Sen. John Whitmire (D-Houston), the most senior member in the chamber carrying the title of “Dean of the Senate,” introduced Senate Resolution (SR) 341 to amend the rules established with COVID-19 precautionary measures at the beginning of the legislative session in January.
“I believe it’s a strong consensus [. . .] that it would be reasonable, sensible for us to not require members now to have a mask, considering that we’ve been vaccinated,” said Whitmire.
Whitmire said that he brought the resolution to the floor “after conversing with most” other senators.
After passing in a 30 to 0 vote, with only an excused absence from Sen. Brandon Creighton (R-Conroe), SR 341 modified the original Senate caucus report that contained the temporary Senate rules in response to the dwindling pandemic.
“And I would like to have a popularity contest among the staff if we have time for it later in the day,” joked Whitmire after the unanimous vote.
With the resolution passed, senators and staff are no longer required to wear masks and the number of staff members that senators can have join them on the floor increased from one to two.
The COVID-19 testing requirement did not change, and members of the public will need to be tested for the virus in order to enter the Senate Gallery or Senate committee hearings. Tests are provided free of charge at the tents on the north side of the Capitol, where the required wristbands are given to individuals who test negative.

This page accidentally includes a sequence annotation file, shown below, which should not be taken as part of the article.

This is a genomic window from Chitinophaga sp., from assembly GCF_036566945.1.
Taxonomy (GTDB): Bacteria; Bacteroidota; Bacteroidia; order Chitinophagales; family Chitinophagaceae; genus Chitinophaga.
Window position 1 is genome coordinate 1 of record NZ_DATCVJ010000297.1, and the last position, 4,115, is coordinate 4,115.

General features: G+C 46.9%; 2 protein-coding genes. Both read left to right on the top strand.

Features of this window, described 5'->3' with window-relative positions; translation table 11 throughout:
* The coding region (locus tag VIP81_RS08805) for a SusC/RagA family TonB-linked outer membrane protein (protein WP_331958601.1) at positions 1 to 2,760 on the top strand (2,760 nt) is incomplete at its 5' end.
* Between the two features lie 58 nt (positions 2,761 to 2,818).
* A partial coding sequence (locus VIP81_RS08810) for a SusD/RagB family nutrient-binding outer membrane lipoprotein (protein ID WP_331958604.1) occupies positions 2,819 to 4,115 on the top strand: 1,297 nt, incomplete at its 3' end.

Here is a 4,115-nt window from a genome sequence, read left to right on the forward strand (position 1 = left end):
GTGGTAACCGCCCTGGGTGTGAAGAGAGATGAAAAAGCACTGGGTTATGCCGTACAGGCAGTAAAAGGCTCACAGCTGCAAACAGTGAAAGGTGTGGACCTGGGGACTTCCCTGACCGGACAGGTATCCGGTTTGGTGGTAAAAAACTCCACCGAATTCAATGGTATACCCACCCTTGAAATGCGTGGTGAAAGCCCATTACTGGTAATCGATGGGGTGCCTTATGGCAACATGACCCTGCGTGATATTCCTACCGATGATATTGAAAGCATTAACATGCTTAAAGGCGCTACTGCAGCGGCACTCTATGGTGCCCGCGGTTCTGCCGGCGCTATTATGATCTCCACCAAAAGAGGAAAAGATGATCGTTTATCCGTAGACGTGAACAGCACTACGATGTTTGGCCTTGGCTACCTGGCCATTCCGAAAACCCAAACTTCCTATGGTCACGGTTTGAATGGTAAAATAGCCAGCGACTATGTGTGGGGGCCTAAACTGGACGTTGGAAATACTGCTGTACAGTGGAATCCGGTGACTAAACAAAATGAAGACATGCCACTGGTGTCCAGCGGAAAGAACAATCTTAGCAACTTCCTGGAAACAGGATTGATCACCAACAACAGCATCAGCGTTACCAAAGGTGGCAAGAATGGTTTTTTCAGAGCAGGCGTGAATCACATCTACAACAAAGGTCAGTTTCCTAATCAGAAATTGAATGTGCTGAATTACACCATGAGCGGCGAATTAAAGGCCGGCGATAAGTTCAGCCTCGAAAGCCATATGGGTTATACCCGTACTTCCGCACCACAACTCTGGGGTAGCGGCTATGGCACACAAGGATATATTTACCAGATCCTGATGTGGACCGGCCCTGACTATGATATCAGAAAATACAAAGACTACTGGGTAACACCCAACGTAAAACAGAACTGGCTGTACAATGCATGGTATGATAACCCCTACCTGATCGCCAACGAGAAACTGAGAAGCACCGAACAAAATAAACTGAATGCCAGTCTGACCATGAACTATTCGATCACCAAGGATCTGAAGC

According to the office of the secretary of the Senate, “masks are optional” for the public who visit the gallery or committee hearings.
The original caucus report did not include a mask mandate for the public, so it is unclear what has been the basis for the Senate’s enforcement of masks for the past eight weeks since Gov. Greg Abbott’s statewide mask mandate was lifted.
The measure in the Senate comes after the state House ended the mask mandate for everyone in their chamber, gallery, and hearings last week. Unlike the Senate, the House did not implement a COVID-19 testing requirement to access their proceedings.
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Daniel Friend is a reporter for The Texan. He participated in a Great Books program at Azusa Pacific University and graduated in 2019 with a degree in Political Science. He has studied C.S. Lewis’s science fiction trilogy and in his spare time you might find him writing his own novel partly inspired by the series.